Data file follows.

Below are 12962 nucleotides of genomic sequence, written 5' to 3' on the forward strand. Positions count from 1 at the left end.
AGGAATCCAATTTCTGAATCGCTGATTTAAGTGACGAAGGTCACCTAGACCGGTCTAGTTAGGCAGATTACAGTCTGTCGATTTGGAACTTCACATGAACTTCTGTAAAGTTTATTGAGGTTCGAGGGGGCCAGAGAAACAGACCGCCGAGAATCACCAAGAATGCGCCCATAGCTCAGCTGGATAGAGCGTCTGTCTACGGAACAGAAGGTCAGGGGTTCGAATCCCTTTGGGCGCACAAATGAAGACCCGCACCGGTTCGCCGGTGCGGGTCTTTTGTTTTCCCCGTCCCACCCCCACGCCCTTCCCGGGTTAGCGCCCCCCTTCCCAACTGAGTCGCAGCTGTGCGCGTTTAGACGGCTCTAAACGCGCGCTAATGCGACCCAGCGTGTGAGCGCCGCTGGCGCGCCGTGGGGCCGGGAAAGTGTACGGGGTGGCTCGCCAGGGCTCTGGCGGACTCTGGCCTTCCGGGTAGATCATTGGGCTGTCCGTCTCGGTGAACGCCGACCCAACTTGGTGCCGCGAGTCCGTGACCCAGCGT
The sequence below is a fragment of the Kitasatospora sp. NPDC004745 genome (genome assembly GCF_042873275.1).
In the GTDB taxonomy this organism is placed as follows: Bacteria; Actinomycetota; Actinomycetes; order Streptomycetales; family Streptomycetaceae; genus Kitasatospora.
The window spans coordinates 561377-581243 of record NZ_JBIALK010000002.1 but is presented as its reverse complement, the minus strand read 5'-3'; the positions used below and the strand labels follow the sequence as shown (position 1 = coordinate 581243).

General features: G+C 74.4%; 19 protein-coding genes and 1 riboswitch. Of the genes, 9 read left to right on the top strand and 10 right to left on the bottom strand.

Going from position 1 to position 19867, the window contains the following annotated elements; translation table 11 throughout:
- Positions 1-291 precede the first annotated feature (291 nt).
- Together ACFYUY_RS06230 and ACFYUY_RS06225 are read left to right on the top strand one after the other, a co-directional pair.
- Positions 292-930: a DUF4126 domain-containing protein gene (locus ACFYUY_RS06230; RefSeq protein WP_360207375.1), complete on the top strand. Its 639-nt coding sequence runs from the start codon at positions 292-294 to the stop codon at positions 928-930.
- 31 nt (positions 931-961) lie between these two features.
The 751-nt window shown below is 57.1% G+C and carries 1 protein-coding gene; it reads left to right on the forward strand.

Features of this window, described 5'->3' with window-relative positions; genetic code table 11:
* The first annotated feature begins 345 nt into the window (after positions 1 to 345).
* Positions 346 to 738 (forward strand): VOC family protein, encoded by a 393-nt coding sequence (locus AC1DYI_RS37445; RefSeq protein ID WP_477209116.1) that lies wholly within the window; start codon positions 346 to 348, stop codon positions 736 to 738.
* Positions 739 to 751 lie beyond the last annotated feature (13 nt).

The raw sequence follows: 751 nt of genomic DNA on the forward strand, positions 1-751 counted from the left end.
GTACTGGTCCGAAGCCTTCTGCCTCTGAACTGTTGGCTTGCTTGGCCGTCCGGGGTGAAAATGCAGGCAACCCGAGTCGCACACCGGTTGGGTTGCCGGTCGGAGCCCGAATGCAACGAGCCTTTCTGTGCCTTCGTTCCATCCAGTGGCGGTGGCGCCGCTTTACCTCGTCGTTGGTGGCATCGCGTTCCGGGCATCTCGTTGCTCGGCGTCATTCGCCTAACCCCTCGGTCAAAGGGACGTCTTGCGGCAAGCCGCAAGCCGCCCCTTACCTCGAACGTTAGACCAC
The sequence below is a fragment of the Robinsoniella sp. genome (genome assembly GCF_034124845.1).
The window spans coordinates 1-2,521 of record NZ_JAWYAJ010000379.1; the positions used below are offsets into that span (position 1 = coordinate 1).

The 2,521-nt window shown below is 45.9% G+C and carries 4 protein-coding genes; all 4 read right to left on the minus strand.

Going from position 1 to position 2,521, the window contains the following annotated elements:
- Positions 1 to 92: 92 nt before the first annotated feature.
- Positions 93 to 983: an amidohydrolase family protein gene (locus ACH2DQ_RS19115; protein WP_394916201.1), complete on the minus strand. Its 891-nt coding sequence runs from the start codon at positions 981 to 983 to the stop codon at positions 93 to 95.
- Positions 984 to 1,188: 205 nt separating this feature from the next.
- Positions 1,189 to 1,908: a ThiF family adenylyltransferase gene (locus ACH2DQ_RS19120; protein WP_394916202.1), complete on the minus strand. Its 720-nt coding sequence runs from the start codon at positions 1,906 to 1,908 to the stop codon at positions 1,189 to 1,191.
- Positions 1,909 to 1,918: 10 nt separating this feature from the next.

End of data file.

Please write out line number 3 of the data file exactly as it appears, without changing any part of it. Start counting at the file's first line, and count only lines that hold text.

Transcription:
The sequence below is a fragment of the Kitasatospora sp. NPDC004745 genome (genome assembly GCF_042873275.1).